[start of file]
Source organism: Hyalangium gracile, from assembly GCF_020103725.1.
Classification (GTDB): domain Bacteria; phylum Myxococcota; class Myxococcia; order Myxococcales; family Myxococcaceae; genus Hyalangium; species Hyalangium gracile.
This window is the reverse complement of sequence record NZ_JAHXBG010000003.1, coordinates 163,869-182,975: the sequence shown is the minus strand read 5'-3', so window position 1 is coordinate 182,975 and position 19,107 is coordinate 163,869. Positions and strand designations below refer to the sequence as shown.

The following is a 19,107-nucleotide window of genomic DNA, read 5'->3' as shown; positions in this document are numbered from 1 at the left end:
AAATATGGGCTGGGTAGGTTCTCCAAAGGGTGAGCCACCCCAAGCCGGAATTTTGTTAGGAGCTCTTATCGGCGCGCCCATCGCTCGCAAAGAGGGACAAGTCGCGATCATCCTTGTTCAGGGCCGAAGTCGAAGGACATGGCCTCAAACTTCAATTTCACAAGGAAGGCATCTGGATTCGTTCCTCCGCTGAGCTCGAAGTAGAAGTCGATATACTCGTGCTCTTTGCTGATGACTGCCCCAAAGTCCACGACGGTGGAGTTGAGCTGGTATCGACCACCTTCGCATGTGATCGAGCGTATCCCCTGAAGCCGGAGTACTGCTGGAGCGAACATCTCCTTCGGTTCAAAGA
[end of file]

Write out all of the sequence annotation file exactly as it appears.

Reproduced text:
Source organism: Hyalangium gracile, from assembly GCF_020103725.1.
Classification (GTDB): domain Bacteria; phylum Myxococcota; class Myxococcia; order Myxococcales; family Myxococcaceae; genus Hyalangium; species Hyalangium gracile.
This window is the reverse complement of sequence record NZ_JAHXBG010000003.1, coordinates 163,869-182,975: the sequence shown is the minus strand read 5'-3', so window position 1 is coordinate 182,975 and position 19,107 is coordinate 163,869. Positions and strand designations below refer to the sequence as shown.

The following is a 19,107-nucleotide window of genomic DNA, read 5'->3' as shown; positions in this document are numbered from 1 at the left end:
AAATATGGGCTGGGTAGGTTCTCCAAAGGGTGAGCCACCCCAAGCCGGAATTTTGTTAGGAGCTCTTATCGGCGCGCCCATCGCTCGCAAAGAGGGACAAGTCGCGATCATCCTTGTTCAGGGCCGAAGTCGAAGGACATGGCCTCAAACTTCAATTTCACAAGGAAGGCATCTGGATTCGTTCCTCCGCTGAGCTCGAAGTAGAAGTCGATATACTCGTGCTCTTTGCTGATGACTGCCCCAAAGTCCACGACGGTGGAGTTGAGCTGGTATCGACCACCTTCGCATGTGATCGAGCGTATCCCCTGAAGCCGGAGTACTGCTGGAGCGAACATCTCCTTCGGTTCAAAGA